Checklist: Starting a Non-Profit Corporation
If you are thinking of starting a non-profit corporation, below is a checklist of steps to take before you open for business. Keep in mind that your non-profit's start-up requirements might vary from the list below, depending on the specific type of business you are in, and where your business is located.
- Decide on a business name for your non-profit corporation. Keep in mind that your state may require that your non-profit corporation's name include an identifying word such as "incorporated," "limited," "corporation," or an abbreviation of such a term. (Learn more: Pick a Winning Name for Your Business)
- Search availability of your non-profit's chosen business name, and for similarity to existing names. (Learn more: Make Sure Your Proposed Business Name is Available)
- Register your non-profit's name (including as a "fictitious business name"). (Learn more: Registering Your Business Name)
- Decide where to incorporate your non-profit. (Learn more: Deciding Where to Incorporate)
- Choose directors for your non-profit corporation. (Learn more: Corporate Structure: Directors to Shareholders)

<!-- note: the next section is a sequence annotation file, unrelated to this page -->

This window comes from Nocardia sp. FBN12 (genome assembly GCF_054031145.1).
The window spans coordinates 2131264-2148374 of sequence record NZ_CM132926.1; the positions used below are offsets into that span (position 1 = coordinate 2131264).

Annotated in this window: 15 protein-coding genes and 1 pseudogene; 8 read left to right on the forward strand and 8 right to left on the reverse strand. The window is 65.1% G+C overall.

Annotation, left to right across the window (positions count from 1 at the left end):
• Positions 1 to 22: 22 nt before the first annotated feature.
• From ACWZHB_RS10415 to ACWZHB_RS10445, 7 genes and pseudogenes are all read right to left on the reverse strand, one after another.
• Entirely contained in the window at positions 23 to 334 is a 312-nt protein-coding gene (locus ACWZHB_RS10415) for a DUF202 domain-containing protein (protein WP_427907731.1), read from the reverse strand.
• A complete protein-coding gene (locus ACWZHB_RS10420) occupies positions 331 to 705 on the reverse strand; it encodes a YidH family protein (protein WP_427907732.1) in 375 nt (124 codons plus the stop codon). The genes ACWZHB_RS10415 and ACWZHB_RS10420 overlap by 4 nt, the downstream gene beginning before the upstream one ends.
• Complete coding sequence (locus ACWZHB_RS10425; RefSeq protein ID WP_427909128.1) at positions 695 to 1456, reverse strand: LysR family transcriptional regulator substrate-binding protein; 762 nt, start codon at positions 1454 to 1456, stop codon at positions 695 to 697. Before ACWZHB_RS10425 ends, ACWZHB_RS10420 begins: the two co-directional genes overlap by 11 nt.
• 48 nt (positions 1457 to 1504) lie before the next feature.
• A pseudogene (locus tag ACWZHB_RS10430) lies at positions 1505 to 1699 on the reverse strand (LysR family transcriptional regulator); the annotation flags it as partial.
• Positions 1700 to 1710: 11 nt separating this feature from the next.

- Create and sign your non-profit corporation's Articles of Incorporation. (Learn more: Writing and Filing the Articles of Incorporation)
- File your non-profit corporation's Articles of Incorporation with your state's Secretary of State, and pay related filing fees.
- Write your non-profit corporation's By-Laws. (Learn more: Writing Corporate By-Laws )
- Apply for tax-exempt status from the federal and state government. (Learn more: Becoming a Tax-Exempt Organization)
- Obtain business licenses and permits for your corporation from:
- The federal government. (Learn more: Federal Start-Up Requirements)
- Your state government.
- Your local government. (Learn more: Local Start-Up Requirements)
- Open a separate bank account for your non-profit corporation.
Incorporating can be a benefit to your new non-profit organization in the long run -- most notably if your business obtains tax-exempt status -- but the incorporation process can be complicated. To ensure that your new non-profit complies with your state's legal requirements at all steps in the incorporation process, you may wish to consult an experienced business attorney. Click here to learn more.